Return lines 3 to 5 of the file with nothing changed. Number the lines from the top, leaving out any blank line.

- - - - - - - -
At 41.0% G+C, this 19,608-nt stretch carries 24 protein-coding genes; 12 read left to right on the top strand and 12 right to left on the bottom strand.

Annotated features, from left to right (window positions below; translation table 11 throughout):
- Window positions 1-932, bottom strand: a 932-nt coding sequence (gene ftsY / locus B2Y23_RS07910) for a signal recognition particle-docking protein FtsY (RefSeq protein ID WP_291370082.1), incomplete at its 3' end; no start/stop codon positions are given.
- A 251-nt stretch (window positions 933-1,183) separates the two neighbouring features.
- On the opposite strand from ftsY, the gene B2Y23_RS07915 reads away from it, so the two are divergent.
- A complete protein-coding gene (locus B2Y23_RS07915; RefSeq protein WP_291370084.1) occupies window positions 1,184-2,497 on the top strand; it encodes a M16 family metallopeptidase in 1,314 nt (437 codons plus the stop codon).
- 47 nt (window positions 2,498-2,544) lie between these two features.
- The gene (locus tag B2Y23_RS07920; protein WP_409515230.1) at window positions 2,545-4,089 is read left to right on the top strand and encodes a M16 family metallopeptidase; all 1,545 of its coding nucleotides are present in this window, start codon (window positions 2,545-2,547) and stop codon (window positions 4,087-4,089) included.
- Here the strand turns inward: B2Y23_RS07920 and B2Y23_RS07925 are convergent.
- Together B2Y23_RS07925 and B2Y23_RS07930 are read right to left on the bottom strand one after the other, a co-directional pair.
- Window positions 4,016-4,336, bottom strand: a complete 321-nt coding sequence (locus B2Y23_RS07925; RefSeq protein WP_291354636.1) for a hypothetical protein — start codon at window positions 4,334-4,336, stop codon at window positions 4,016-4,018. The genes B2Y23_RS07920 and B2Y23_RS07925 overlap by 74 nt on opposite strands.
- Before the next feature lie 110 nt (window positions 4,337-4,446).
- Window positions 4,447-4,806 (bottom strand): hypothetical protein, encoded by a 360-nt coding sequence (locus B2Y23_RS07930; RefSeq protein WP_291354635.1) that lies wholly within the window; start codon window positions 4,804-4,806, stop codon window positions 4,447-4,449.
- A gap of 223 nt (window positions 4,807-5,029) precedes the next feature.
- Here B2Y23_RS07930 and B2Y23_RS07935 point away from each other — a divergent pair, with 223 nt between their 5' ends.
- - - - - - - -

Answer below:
- Window positions 1-932, bottom strand: a 932-nt coding sequence (gene ftsY / locus B2Y23_RS07910) for a signal recognition particle-docking protein FtsY (RefSeq protein ID WP_291370082.1), incomplete at its 3' end; no start/stop codon positions are given.
- A 251-nt stretch (window positions 933-1,183) separates the two neighbouring features.
- On the opposite strand from ftsY, the gene B2Y23_RS07915 reads away from it, so the two are divergent.